Firefighting dangers: 6 have died battling California wildfires this summer

At fire stations across the state, flags are at half-staff and they have remained that way since mid-July with six people now killed fighting California’s wildfires.

San Jose Fire Battalion Chief Barnett returned last Thursday from the Mendocino Complex fire after 10 days on the fire lines. He said the deaths have been hitting them hard and really speak to how dangerous the job can be.

“Right now it feels like the worst,” said San Jose Fire Battalion Chief David Barnett. “We are in the middle of it. We just heard there's another fatality so it feels like the worst.”

Barnett was the strike team leader of 21 firefighters from Santa Clara County, first deployed to the Cranston Fire in San Bernardino on July 26 for three days. The team was then quickly sent to the Mendocino Complex fire.

“The fire was very active,” said Barnett. “They had some control points, some control lines but they weren't fully controlled.”

The team was assigned to the River Fire near Lakeport. He said, the fire was unpredictable, the territory was unfamiliar, the conditions were bone-dry and the heat was scorching with multiple engines, equipment and aircraft moving fast to protect homes.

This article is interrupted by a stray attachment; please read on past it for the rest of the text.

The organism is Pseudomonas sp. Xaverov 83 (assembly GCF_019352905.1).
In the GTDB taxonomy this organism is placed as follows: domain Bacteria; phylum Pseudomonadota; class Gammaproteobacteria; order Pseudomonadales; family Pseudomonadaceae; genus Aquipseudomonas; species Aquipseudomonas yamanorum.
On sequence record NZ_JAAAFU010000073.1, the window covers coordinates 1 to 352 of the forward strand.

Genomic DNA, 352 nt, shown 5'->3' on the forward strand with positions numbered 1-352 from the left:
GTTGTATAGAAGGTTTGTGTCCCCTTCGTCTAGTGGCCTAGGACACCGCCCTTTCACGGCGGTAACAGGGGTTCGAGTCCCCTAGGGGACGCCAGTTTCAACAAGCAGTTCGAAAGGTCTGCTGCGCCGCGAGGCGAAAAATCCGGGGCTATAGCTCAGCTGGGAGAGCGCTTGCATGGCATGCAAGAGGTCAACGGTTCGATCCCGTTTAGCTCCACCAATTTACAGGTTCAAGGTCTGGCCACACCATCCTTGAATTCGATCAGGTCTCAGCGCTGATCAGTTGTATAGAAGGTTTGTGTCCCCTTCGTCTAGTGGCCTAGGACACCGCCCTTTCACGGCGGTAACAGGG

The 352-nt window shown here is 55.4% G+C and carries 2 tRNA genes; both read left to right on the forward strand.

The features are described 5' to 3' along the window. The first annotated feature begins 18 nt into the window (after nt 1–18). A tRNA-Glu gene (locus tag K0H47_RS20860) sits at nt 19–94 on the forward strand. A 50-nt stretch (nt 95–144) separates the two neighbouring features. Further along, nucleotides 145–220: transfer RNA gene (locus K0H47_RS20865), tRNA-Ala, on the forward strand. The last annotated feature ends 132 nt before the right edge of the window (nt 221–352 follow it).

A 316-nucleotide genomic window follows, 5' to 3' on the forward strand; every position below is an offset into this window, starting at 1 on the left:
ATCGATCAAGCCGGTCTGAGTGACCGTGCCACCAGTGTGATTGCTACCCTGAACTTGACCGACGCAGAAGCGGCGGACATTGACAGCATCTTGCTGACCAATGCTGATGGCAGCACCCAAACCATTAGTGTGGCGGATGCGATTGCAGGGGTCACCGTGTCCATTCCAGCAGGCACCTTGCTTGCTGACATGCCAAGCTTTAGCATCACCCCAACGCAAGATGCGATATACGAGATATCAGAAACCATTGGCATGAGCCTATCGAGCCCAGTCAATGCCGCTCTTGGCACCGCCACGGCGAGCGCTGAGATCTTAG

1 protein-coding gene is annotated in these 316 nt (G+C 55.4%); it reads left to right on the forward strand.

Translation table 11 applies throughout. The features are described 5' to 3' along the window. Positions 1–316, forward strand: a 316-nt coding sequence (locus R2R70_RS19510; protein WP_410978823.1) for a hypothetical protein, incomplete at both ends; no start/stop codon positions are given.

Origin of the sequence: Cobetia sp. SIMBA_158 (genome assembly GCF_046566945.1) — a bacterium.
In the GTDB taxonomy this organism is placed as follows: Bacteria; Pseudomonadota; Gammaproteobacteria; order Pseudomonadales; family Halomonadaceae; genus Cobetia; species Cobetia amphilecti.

“It’s dynamic at times, it can feel chaotic,” said Barnett. “There are risks of trees coming down. There are risks of electricity if the power hasn't been shut off.”

Six firefighters have died this summer including heavy equipment operator Braden Varney and Fire Captain Brian Hughes died battling the Ferguson Fire.  Bulldozer operator Don Ray Smith, Redding firefighter Jeremy Stoke and Cal Fire’s Andrew Brake were killed in the Carr Fire. This week, Battalion Chief Matthew Burchett died in the Mendocino Complex fire.

“It’s just part of the new reality that our fire behavior is incredibly dangerous,” said Capt. Bill Murphy of the Santa Clara County Fire Department.

Murphy returned from the Klamathon Fire in Siskiyou County. Both Murphy and Barnett said right now, they're processing the deaths with more work, homes and people to save.

“There’s some solace to be found in that work but there's also an anxiety because we want everyone to come home,” said Barnett.
 

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